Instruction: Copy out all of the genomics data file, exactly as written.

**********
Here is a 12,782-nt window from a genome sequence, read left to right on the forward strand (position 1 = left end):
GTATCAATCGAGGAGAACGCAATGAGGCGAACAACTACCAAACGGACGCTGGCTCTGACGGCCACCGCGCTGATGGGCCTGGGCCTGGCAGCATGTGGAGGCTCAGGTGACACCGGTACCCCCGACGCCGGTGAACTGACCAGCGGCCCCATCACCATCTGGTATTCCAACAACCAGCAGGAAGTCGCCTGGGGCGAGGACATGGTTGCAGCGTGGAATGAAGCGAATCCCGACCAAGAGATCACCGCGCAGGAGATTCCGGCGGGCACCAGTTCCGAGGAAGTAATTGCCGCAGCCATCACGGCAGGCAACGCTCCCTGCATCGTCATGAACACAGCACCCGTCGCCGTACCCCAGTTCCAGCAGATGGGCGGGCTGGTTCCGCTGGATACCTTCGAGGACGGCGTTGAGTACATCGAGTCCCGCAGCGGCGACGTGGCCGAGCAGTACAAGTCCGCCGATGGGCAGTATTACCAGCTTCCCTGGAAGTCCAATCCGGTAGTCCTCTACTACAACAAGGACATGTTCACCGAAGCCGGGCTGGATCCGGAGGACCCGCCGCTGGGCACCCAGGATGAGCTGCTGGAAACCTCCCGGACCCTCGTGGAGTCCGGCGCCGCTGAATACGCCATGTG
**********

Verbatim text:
Here is a 12,782-nt window from a genome sequence, read left to right on the forward strand (position 1 = left end):
GTATCAATCGAGGAGAACGCAATGAGGCGAACAACTACCAAACGGACGCTGGCTCTGACGGCCACCGCGCTGATGGGCCTGGGCCTGGCAGCATGTGGAGGCTCAGGTGACACCGGTACCCCCGACGCCGGTGAACTGACCAGCGGCCCCATCACCATCTGGTATTCCAACAACCAGCAGGAAGTCGCCTGGGGCGAGGACATGGTTGCAGCGTGGAATGAAGCGAATCCCGACCAAGAGATCACCGCGCAGGAGATTCCGGCGGGCACCAGTTCCGAGGAAGTAATTGCCGCAGCCATCACGGCAGGCAACGCTCCCTGCATCGTCATGAACACAGCACCCGTCGCCGTACCCCAGTTCCAGCAGATGGGCGGGCTGGTTCCGCTGGATACCTTCGAGGACGGCGTTGAGTACATCGAGTCCCGCAGCGGCGACGTGGCCGAGCAGTACAAGTCCGCCGATGGGCAGTATTACCAGCTTCCCTGGAAGTCCAATCCGGTAGTCCTCTACTACAACAAGGACATGTTCACCGAAGCCGGGCTGGATCCGGAGGACCCGCCGCTGGGCACCCAGGATGAGCTGCTGGAAACCTCCCGGACCCTCGTGGAGTCCGGCGCCGCTGAATACGCCATGTG